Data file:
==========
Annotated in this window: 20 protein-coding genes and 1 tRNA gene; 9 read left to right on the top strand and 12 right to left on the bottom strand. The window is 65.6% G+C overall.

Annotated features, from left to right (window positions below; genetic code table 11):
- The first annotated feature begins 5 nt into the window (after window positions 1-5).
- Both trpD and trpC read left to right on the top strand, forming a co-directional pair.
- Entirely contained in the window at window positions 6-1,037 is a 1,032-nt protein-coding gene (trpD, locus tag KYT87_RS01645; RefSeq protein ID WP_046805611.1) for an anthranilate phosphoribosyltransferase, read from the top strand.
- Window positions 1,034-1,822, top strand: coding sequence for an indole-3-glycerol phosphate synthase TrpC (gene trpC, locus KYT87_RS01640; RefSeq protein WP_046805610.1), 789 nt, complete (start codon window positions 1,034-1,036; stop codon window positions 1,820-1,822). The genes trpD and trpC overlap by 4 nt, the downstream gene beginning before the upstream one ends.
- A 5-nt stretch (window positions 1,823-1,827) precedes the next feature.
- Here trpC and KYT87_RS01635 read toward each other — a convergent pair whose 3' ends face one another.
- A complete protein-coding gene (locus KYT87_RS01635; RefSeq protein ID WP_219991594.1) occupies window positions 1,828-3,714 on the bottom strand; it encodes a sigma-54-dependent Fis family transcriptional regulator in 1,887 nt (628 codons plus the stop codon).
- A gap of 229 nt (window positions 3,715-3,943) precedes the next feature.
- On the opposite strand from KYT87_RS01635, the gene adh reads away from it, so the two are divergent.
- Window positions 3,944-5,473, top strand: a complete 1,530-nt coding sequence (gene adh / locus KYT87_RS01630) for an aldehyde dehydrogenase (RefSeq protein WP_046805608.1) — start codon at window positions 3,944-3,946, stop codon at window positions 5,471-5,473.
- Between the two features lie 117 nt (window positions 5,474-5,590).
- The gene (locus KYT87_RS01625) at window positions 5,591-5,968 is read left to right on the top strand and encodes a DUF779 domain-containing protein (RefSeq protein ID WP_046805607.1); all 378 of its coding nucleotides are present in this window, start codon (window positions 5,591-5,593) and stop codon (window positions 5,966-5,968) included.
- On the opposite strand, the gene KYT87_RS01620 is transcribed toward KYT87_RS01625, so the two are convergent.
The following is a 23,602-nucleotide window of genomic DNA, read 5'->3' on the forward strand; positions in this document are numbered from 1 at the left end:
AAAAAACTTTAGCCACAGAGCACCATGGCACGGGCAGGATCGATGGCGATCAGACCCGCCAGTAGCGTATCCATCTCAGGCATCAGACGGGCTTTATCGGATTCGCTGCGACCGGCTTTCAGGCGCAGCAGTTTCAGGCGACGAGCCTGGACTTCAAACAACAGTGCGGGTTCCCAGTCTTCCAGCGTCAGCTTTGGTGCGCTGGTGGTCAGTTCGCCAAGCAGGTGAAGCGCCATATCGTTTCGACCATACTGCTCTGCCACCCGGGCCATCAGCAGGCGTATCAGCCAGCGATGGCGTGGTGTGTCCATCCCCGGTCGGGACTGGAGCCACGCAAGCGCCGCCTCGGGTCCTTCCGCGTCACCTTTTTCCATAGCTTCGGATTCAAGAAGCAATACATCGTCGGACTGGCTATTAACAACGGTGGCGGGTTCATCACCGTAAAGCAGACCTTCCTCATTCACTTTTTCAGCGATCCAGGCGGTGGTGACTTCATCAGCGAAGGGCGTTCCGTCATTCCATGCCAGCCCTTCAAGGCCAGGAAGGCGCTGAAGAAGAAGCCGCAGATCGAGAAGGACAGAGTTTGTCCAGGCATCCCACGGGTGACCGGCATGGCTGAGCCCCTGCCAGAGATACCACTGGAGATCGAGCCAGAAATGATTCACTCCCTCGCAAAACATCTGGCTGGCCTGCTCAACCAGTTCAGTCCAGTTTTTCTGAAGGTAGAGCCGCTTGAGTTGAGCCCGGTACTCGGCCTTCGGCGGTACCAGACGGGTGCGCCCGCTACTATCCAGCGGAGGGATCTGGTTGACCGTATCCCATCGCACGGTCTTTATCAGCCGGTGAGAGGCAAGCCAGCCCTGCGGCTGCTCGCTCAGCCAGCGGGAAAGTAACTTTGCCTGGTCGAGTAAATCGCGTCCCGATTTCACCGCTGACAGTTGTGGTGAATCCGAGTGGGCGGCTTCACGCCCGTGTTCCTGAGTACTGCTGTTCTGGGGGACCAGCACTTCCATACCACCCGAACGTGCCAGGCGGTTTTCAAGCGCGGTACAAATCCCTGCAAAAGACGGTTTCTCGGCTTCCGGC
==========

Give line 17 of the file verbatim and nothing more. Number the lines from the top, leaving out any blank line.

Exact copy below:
AAAAAACTTTAGCCACAGAGCACCATGGCACGGGCAGGATCGATGGCGATCAGACCCGCCAGTAGCGTATCCATCTCAGGCATCAGACGGGCTTTATCGGATTCGCTGCGACCGGCTTTCAGGCGCAGCAGTTTCAGGCGACGAGCCTGGACTTCAAACAACAGTGCGGGTTCCCAGTCTTCCAGCGTCAGCTTTGGTGCGCTGGTGGTCAGTTCGCCAAGCAGGTGAAGCGCCATATCGTTTCGACCATACTGCTCTGCCACCCGGGCCATCAGCAGGCGTATCAGCCAGCGATGGCGTGGTGTGTCCATCCCCGGTCGGGACTGGAGCCACGCAAGCGCCGCCTCGGGTCCTTCCGCGTCACCTTTTTCCATAGCTTCGGATTCAAGAAGCAATACATCGTCGGACTGGCTATTAACAACGGTGGCGGGTTCATCACCGTAAAGCAGACCTTCCTCATTCACTTTTTCAGCGATCCAGGCGGTGGTGACTTCATCAGCGAAGGGCGTTCCGTCATTCCATGCCAGCCCTTCAAGGCCAGGAAGGCGCTGAAGAAGAAGCCGCAGATCGAGAAGGACAGAGTTTGTCCAGGCATCCCACGGGTGACCGGCATGGCTGAGCCCCTGCCAGAGATACCACTGGAGATCGAGCCAGAAATGATTCACTCCCTCGCAAAACATCTGGCTGGCCTGCTCAACCAGTTCAGTCCAGTTTTTCTGAAGGTAGAGCCGCTTGAGTTGAGCCCGGTACTCGGCCTTCGGCGGTACCAGACGGGTGCGCCCGCTACTATCCAGCGGAGGGATCTGGTTGACCGTATCCCATCGCACGGTCTTTATCAGCCGGTGAGAGGCAAGCCAGCCCTGCGGCTGCTCGCTCAGCCAGCGGGAAAGTAACTTTGCCTGGTCGAGTAAATCGCGTCCCGATTTCACCGCTGACAGTTGTGGTGAATCCGAGTGGGCGGCTTCACGCCCGTGTTCCTGAGTACTGCTGTTCTGGGGGACCAGCACTTCCATACCACCCGAACGTGCCAGGCGGTTTTCAAGCGCGGTACAAATCCCTGCAAAAGACGGTTTCTCGGCTTCCGGC